The third complaint is the bill that changed the tenure and status of the Országos Választási Bizottság (National Election Committee). Until now the composition of the OVB changed only every four years, before each national election. Thus the current members were elected in the spring of 2010 and were supposed to serve for four years. But Orbán didn't like the current members and wanted to get rid of them, in part because he can't quite forgive them for delaying the official poll closings until very late at night and therefore his much awaited victory celebration was not in prime time. (The OVB decided to wait with the final word because in one of the polling places voting was extended because of very a large crowd.) According to the new regulations the composition of the committee must change not only before national elections but before local elections as well. Again, it looks very much as if the bill was introduced solely to oust the current members whom Orbán doesn't like. The law is rewritten by individual whim and thus creates legal uncertainties. Because surely it makes little sense in the long run to have two elections every fourth year, one in the spring and one in the fall, each with its own election committee. Unless, of course, they change the constitution in this respect as well and local elections will not take place in the year that national elections are held.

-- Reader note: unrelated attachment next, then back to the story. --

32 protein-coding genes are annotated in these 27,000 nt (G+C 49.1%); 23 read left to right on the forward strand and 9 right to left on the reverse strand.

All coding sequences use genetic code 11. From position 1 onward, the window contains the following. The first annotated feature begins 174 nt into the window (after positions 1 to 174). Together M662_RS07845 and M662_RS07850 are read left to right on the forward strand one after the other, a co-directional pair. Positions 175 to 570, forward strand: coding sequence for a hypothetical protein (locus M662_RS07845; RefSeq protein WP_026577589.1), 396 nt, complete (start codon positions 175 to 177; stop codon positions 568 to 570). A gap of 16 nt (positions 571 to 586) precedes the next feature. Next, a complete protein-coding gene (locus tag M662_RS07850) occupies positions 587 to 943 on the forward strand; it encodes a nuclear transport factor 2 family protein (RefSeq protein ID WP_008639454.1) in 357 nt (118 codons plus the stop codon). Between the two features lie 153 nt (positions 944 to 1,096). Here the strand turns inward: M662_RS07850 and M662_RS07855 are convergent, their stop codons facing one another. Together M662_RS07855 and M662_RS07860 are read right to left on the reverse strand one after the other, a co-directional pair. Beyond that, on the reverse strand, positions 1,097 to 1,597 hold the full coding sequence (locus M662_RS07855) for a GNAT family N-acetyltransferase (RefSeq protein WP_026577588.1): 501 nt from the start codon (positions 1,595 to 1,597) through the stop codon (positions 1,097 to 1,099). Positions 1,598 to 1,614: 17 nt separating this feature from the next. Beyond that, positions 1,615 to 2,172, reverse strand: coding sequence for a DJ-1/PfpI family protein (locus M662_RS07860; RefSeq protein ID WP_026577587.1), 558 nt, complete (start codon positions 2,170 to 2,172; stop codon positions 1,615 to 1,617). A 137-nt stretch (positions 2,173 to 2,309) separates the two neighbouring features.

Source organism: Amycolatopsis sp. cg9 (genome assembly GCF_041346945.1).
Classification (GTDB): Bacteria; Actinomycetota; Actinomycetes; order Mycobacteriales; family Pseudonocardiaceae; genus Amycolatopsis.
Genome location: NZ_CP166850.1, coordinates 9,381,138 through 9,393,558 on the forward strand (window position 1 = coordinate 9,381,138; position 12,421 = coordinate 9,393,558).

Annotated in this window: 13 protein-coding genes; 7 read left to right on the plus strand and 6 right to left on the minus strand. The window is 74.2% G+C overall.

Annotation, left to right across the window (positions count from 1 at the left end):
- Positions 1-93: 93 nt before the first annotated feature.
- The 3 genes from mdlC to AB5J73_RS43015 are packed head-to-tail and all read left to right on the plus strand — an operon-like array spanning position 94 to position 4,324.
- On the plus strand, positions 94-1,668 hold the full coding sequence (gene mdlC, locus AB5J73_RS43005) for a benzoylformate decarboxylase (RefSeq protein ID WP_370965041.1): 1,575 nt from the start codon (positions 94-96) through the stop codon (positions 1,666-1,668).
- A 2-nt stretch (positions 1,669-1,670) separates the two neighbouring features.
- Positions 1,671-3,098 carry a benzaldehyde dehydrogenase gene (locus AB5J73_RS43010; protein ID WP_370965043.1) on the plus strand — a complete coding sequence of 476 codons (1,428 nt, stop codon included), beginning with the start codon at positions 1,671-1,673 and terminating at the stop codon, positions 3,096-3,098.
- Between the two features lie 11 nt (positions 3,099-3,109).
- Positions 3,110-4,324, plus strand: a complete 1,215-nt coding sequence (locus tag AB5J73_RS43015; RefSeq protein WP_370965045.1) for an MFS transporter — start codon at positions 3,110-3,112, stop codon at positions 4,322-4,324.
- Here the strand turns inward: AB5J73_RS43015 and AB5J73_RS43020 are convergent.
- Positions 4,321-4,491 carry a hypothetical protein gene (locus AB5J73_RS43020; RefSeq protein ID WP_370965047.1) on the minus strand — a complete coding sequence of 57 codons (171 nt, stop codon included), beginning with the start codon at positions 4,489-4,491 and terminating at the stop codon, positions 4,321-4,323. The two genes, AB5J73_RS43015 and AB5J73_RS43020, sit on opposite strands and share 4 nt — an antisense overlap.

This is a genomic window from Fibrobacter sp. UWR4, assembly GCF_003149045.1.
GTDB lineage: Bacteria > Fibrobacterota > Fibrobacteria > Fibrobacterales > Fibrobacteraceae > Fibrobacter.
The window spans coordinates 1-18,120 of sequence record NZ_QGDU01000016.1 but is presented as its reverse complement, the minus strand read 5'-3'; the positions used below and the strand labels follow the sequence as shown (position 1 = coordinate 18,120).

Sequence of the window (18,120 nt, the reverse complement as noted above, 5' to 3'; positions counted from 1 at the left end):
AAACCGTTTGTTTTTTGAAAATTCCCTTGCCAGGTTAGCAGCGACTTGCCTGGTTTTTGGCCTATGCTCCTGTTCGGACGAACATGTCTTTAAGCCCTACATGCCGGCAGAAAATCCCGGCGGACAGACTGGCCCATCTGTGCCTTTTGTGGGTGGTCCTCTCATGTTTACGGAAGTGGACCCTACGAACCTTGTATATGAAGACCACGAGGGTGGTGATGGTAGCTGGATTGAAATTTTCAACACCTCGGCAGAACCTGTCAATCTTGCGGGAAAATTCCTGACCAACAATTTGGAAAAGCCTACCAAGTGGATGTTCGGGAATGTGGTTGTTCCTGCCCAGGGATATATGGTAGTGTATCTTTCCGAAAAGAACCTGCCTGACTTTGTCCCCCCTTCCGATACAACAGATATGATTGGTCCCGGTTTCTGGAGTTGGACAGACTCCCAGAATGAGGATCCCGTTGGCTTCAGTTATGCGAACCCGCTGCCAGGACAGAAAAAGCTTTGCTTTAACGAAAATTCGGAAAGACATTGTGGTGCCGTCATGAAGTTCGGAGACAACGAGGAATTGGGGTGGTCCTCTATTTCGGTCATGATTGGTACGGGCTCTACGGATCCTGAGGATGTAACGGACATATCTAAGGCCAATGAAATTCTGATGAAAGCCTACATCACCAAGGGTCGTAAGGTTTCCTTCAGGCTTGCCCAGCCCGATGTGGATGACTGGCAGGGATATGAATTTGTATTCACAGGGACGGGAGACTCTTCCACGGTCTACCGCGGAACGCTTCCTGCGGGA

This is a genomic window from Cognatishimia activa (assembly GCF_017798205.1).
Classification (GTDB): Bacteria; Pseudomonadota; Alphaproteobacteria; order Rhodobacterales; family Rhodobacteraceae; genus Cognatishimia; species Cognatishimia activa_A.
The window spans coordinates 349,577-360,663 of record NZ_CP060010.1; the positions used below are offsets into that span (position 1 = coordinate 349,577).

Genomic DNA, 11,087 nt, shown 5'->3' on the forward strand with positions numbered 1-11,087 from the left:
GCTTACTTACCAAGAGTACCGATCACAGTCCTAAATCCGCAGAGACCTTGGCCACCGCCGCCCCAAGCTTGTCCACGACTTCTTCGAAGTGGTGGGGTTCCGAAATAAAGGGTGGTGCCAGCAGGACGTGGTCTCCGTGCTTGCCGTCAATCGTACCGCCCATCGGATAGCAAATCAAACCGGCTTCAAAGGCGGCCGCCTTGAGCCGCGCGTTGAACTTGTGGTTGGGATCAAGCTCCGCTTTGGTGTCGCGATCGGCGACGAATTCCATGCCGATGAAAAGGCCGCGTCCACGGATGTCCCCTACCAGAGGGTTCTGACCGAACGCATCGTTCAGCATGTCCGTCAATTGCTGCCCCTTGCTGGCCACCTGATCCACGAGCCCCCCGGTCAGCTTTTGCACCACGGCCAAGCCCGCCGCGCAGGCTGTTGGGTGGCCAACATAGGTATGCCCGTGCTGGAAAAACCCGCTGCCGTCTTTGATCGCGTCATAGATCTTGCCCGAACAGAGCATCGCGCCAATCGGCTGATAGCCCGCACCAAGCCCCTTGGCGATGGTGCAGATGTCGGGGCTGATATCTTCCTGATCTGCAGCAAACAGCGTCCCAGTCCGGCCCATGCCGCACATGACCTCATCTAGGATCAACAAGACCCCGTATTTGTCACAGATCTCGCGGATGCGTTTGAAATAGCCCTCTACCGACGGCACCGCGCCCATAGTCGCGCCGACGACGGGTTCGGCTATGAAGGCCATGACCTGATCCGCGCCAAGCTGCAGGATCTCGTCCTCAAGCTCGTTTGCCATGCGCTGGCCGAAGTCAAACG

The fourth problem is the decision that civil servants can be dismissed without providing any reason for dismissal. The decision cannot be questioned or appealed. According to the critics this new law makes civil servants totally subservient to their superiors, subject to acts of retribution, and thus it endangers the democratic functioning of the state apparatus. In brief, from here on civil servants are not covered by the provisions of accepted labor laws.
And finally, there is the law that limits the the size of retirement packages. Or to be more precise, one can have a huge package that was worked out earlier but on anything over two million forints the recipient must pay a whopping 98% tax. The real problem with this particular provision is that it is retroactive. And that in legal practice is more than unusual. It is unconstitutional. The bill deprives the individual of a right earlier granted and enjoyed retroactively. Although the Orbán government tried to change the constitution in order to make this new bill acceptable, apparently the "fix" doesn't remedy the basic problem because it doesn't cover other constitutional guarantees that the bill violates.
There is no question that most of these bills will end up on the table of the judges of the constitutional court. If Sólyom or Schmitt don't turn to the court, the parties, trade unions, individuals will. And that will be the real test. What will the newly reconstituted constitutional court do? Most people fear that the majority of the judges will be willing pawns of Viktor Orbán.